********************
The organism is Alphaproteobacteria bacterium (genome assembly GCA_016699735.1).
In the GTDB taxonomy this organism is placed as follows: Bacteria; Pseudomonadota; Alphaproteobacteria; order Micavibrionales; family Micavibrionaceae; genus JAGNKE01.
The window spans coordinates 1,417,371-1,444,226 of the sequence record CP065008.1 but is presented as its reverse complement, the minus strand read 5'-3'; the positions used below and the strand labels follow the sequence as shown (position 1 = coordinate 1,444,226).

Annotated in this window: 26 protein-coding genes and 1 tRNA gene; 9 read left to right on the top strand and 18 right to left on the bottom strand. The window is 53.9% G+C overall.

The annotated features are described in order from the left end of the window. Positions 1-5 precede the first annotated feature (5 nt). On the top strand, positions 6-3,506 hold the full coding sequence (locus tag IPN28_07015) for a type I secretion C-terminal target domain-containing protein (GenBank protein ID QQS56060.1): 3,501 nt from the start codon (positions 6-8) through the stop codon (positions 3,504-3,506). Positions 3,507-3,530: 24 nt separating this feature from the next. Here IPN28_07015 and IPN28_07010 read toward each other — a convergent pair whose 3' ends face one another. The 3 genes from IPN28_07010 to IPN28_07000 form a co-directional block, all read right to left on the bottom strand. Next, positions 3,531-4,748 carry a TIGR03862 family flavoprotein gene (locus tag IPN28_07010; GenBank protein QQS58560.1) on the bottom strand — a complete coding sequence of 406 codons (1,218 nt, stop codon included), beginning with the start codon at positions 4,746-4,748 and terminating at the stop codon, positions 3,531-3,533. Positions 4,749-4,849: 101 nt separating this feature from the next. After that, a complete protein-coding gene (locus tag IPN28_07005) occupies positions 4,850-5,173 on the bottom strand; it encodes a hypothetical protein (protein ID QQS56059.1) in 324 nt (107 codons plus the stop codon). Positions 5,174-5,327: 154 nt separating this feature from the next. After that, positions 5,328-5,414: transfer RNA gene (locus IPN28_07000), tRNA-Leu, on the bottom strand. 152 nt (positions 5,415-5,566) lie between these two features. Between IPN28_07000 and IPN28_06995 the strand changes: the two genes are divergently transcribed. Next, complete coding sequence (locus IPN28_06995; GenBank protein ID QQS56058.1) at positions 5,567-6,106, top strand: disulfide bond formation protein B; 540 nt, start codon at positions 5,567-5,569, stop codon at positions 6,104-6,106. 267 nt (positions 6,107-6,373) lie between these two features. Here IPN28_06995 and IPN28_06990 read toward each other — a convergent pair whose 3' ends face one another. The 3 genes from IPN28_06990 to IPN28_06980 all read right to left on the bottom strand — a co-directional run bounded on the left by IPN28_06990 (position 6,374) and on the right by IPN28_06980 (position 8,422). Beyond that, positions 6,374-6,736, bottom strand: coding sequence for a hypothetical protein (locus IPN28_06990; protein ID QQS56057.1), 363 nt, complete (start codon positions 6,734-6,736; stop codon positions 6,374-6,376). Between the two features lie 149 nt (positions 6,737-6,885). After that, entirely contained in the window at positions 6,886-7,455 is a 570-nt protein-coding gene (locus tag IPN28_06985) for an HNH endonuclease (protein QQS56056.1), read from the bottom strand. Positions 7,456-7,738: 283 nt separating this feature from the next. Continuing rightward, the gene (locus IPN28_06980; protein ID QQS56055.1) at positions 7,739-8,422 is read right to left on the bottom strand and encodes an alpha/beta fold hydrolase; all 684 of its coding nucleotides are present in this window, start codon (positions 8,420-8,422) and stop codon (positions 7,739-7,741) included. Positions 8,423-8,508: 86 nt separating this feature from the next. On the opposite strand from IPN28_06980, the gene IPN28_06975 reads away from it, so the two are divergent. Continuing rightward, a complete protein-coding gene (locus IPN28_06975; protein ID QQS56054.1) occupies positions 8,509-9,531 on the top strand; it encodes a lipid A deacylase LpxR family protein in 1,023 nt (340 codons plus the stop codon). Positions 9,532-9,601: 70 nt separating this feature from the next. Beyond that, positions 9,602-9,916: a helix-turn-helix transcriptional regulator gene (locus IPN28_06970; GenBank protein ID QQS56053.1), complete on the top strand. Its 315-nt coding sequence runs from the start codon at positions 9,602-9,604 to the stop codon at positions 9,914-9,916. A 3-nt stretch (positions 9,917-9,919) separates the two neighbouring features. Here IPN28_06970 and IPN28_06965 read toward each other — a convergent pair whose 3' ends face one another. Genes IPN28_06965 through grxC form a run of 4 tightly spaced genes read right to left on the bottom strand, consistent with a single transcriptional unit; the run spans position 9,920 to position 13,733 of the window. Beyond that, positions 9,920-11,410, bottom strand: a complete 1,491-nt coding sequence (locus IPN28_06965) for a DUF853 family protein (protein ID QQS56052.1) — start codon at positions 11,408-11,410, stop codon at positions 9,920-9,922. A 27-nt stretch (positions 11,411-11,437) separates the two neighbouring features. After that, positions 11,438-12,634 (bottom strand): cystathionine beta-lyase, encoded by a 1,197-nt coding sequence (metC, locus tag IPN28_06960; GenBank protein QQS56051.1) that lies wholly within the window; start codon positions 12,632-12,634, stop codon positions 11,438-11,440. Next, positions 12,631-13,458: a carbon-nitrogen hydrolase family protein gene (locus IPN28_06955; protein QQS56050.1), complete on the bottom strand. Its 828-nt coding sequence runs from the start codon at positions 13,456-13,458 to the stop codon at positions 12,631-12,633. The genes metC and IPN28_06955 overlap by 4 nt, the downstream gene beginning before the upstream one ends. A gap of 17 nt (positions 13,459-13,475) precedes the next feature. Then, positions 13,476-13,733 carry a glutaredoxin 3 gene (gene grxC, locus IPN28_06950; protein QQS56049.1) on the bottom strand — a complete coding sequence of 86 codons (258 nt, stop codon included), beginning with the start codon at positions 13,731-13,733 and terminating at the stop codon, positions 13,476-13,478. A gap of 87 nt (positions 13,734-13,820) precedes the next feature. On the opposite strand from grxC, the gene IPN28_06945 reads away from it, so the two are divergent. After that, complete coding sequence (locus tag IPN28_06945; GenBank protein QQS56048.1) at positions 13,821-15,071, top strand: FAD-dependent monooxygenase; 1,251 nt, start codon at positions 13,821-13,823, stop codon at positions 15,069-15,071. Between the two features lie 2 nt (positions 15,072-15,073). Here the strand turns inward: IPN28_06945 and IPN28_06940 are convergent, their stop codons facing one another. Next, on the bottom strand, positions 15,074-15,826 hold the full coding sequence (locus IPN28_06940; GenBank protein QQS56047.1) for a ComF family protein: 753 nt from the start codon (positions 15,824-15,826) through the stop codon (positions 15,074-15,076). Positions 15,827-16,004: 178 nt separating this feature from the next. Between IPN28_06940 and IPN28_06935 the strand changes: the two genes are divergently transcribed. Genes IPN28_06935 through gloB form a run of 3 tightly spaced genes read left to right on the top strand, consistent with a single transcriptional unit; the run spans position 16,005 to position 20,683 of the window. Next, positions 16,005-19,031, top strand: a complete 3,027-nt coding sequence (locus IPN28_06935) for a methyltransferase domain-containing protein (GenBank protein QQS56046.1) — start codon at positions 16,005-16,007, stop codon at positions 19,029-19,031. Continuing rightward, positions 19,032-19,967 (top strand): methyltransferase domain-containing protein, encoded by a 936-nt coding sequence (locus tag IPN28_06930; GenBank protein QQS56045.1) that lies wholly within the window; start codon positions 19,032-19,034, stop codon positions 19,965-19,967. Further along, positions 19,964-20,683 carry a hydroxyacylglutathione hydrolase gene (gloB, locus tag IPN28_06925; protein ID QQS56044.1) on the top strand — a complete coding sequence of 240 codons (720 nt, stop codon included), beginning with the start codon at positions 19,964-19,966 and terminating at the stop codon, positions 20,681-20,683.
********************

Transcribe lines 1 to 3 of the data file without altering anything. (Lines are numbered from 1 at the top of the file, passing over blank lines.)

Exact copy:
The organism is Alphaproteobacteria bacterium (genome assembly GCA_016699735.1).
In the GTDB taxonomy this organism is placed as follows: Bacteria; Pseudomonadota; Alphaproteobacteria; order Micavibrionales; family Micavibrionaceae; genus JAGNKE01.
The window spans coordinates 1,417,371-1,444,226 of the sequence record CP065008.1 but is presented as its reverse complement, the minus strand read 5'-3'; the positions used below and the strand labels follow the sequence as shown (position 1 = coordinate 1,444,226).